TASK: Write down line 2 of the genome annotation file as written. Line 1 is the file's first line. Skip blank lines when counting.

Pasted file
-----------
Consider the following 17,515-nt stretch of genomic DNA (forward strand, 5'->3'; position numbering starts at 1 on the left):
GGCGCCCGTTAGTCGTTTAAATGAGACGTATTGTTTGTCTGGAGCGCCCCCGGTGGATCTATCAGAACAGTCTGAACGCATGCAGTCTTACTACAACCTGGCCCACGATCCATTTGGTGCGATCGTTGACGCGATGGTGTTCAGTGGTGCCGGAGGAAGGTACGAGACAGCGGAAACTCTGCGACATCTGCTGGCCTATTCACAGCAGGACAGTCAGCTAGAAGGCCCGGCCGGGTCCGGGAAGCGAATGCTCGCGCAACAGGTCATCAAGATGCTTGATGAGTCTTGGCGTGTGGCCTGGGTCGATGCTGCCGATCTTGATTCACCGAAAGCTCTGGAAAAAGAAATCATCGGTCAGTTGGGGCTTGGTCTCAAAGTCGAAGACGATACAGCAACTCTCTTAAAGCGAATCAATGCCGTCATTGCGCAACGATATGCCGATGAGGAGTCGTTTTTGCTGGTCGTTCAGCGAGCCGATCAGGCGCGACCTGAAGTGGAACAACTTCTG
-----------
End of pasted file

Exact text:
GGCGCCCGTTAGTCGTTTAAATGAGACGTATTGTTTGTCTGGAGCGCCCCCGGTGGATCTATCAGAACAGTCTGAACGCATGCAGTCTTACTACAACCTGGCCCACGATCCATTTGGTGCGATCGTTGACGCGATGGTGTTCAGTGGTGCCGGAGGAAGGTACGAGACAGCGGAAACTCTGCGACATCTGCTGGCCTATTCACAGCAGGACAGTCAGCTAGAAGGCCCGGCCGGGTCCGGGAAGCGAATGCTCGCGCAACAGGTCATCAAGATGCTTGATGAGTCTTGGCGTGTGGCCTGGGTCGATGCTGCCGATCTTGATTCACCGAAAGCTCTGGAAAAAGAAATCATCGGTCAGTTGGGGCTTGGTCTCAAAGTCGAAGACGATACAGCAACTCTCTTAAAGCGAATCAATGCCGTCATTGCGCAACGATATGCCGATGAGGAGTCGTTTTTGCTGGTCGTTCAGCGAGCCGATCAGGCGCGACCTGAAGTGGAACAACTTCTG